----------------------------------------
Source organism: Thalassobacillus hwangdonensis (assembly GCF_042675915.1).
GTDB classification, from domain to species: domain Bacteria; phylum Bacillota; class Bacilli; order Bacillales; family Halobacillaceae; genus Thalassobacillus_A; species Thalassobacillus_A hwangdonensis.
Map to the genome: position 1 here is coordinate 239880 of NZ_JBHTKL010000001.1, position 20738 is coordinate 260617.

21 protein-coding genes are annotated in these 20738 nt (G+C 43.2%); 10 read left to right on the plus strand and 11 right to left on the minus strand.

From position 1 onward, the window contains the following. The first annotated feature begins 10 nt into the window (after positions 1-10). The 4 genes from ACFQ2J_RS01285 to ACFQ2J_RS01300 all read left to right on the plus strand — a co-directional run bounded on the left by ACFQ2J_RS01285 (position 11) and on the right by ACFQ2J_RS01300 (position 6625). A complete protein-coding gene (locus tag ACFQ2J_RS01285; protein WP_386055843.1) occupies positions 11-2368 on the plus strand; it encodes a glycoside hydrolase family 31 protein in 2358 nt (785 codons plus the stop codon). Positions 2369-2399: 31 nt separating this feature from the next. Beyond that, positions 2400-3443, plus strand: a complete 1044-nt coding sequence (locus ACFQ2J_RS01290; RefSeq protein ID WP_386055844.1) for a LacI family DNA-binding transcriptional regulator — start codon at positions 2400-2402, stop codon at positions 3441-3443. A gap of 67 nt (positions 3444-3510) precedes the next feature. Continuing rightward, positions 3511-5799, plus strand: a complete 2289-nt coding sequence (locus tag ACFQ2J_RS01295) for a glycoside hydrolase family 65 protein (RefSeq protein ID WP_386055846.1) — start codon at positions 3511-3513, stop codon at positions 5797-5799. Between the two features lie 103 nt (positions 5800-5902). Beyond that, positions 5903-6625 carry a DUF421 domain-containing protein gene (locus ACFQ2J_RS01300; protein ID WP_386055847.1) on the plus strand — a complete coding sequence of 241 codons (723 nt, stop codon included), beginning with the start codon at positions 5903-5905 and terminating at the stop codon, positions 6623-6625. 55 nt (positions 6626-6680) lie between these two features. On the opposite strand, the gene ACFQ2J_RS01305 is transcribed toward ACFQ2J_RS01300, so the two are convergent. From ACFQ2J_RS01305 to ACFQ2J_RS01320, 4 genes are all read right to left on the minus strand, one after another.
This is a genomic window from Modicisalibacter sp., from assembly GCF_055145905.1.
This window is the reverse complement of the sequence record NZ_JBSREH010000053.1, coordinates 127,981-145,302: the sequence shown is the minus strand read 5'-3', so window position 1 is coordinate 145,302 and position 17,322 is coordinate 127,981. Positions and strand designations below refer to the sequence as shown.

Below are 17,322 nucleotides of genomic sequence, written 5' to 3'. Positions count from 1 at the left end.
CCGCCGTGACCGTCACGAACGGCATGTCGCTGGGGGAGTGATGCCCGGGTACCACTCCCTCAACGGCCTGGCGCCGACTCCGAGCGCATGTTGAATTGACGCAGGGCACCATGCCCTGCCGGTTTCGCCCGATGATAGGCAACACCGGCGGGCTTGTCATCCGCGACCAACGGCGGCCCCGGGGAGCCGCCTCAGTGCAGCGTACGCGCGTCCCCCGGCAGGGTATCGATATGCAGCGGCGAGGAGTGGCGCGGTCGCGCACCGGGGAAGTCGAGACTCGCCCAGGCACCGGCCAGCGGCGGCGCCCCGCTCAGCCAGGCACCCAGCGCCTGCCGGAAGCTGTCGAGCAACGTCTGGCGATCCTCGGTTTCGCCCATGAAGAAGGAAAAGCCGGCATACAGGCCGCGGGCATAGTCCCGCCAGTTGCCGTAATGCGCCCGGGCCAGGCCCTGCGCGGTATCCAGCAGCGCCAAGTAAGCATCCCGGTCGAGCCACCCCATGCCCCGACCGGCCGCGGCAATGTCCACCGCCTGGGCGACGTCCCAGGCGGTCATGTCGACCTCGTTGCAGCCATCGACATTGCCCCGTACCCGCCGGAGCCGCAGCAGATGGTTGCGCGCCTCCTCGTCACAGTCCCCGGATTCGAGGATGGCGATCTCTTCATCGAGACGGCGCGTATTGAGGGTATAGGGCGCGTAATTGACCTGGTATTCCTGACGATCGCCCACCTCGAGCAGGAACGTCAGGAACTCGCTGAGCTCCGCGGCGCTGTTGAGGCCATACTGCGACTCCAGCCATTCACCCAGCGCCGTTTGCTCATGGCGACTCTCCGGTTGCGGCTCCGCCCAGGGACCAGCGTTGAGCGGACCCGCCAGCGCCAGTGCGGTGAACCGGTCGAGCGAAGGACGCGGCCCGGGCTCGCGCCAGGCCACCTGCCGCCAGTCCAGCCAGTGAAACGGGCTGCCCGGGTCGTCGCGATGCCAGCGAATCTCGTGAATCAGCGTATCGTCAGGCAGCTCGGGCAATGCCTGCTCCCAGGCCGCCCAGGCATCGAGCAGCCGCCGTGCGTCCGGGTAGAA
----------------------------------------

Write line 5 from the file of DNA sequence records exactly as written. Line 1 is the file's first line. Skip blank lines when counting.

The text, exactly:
From position 1 onward, the window contains the following. The first annotated feature begins 10 nt into the window (after positions 1-10). The 4 genes from ACFQ2J_RS01285 to ACFQ2J_RS01300 all read left to right on the plus strand — a co-directional run bounded on the left by ACFQ2J_RS01285 (position 11) and on the right by ACFQ2J_RS01300 (position 6625). A complete protein-coding gene (locus tag ACFQ2J_RS01285; protein WP_386055843.1) occupies positions 11-2368 on the plus strand; it encodes a glycoside hydrolase family 31 protein in 2358 nt (785 codons plus the stop codon). Positions 2369-2399: 31 nt separating this feature from the next. Beyond that, positions 2400-3443, plus strand: a complete 1044-nt coding sequence (locus ACFQ2J_RS01290; RefSeq protein ID WP_386055844.1) for a LacI family DNA-binding transcriptional regulator — start codon at positions 2400-2402, stop codon at positions 3441-3443. A gap of 67 nt (positions 3444-3510) precedes the next feature. Continuing rightward, positions 3511-5799, plus strand: a complete 2289-nt coding sequence (locus tag ACFQ2J_RS01295) for a glycoside hydrolase family 65 protein (RefSeq protein ID WP_386055846.1) — start codon at positions 3511-3513, stop codon at positions 5797-5799. Between the two features lie 103 nt (positions 5800-5902). Beyond that, positions 5903-6625 carry a DUF421 domain-containing protein gene (locus ACFQ2J_RS01300; protein ID WP_386055847.1) on the plus strand — a complete coding sequence of 241 codons (723 nt, stop codon included), beginning with the start codon at positions 5903-5905 and terminating at the stop codon, positions 6623-6625. 55 nt (positions 6626-6680) lie between these two features. On the opposite strand, the gene ACFQ2J_RS01305 is transcribed toward ACFQ2J_RS01300, so the two are convergent. From ACFQ2J_RS01305 to ACFQ2J_RS01320, 4 genes are all read right to left on the minus strand, one after another.